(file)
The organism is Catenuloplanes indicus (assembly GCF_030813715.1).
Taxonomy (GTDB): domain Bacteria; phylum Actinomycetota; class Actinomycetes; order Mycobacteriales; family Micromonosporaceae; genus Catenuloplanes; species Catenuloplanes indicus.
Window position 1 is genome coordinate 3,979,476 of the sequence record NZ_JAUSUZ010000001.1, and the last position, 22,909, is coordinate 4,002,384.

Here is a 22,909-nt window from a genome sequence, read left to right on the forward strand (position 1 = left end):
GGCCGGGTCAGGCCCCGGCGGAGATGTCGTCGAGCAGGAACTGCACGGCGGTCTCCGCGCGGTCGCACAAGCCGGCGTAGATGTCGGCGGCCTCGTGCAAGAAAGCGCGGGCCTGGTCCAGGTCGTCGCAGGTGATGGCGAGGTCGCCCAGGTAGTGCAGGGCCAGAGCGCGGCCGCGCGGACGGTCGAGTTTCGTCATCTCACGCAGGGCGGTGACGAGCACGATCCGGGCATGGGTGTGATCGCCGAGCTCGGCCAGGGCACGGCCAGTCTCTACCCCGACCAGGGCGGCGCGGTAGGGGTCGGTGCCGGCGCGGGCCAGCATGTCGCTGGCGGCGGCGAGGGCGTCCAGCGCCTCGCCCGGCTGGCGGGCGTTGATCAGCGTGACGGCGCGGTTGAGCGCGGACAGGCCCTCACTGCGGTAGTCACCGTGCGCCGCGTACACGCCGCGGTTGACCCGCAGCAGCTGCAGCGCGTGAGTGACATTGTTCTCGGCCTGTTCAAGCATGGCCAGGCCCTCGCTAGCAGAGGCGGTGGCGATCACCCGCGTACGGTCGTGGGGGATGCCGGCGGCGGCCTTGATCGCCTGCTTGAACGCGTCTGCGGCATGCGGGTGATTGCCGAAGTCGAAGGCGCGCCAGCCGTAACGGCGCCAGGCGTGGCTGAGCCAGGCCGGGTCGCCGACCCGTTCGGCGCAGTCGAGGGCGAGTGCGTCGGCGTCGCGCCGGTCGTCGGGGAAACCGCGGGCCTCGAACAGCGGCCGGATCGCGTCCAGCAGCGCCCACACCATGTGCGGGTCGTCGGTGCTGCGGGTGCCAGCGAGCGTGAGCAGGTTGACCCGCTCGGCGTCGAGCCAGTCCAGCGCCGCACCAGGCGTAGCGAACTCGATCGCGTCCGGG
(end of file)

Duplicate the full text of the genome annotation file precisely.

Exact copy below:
The organism is Catenuloplanes indicus (assembly GCF_030813715.1).
Taxonomy (GTDB): domain Bacteria; phylum Actinomycetota; class Actinomycetes; order Mycobacteriales; family Micromonosporaceae; genus Catenuloplanes; species Catenuloplanes indicus.
Window position 1 is genome coordinate 3,979,476 of the sequence record NZ_JAUSUZ010000001.1, and the last position, 22,909, is coordinate 4,002,384.

Here is a 22,909-nt window from a genome sequence, read left to right on the forward strand (position 1 = left end):
GGCCGGGTCAGGCCCCGGCGGAGATGTCGTCGAGCAGGAACTGCACGGCGGTCTCCGCGCGGTCGCACAAGCCGGCGTAGATGTCGGCGGCCTCGTGCAAGAAAGCGCGGGCCTGGTCCAGGTCGTCGCAGGTGATGGCGAGGTCGCCCAGGTAGTGCAGGGCCAGAGCGCGGCCGCGCGGACGGTCGAGTTTCGTCATCTCACGCAGGGCGGTGACGAGCACGATCCGGGCATGGGTGTGATCGCCGAGCTCGGCCAGGGCACGGCCAGTCTCTACCCCGACCAGGGCGGCGCGGTAGGGGTCGGTGCCGGCGCGGGCCAGCATGTCGCTGGCGGCGGCGAGGGCGTCCAGCGCCTCGCCCGGCTGGCGGGCGTTGATCAGCGTGACGGCGCGGTTGAGCGCGGACAGGCCCTCACTGCGGTAGTCACCGTGCGCCGCGTACACGCCGCGGTTGACCCGCAGCAGCTGCAGCGCGTGAGTGACATTGTTCTCGGCCTGTTCAAGCATGGCCAGGCCCTCGCTAGCAGAGGCGGTGGCGATCACCCGCGTACGGTCGTGGGGGATGCCGGCGGCGGCCTTGATCGCCTGCTTGAACGCGTCTGCGGCATGCGGGTGATTGCCGAAGTCGAAGGCGCGCCAGCCGTAACGGCGCCAGGCGTGGCTGAGCCAGGCCGGGTCGCCGACCCGTTCGGCGCAGTCGAGGGCGAGTGCGTCGGCGTCGCGCCGGTCGTCGGGGAAACCGCGGGCCTCGAACAGCGGCCGGATCGCGTCCAGCAGCGCCCACACCATGTGCGGGTCGTCGGTGCTGCGGGTGCCAGCGAGCGTGAGCAGGTTGACCCGCTCGGCGTCGAGCCAGTCCAGCGCCGCACCAGGCGTAGCGAACTCGATCGCGTCCGGG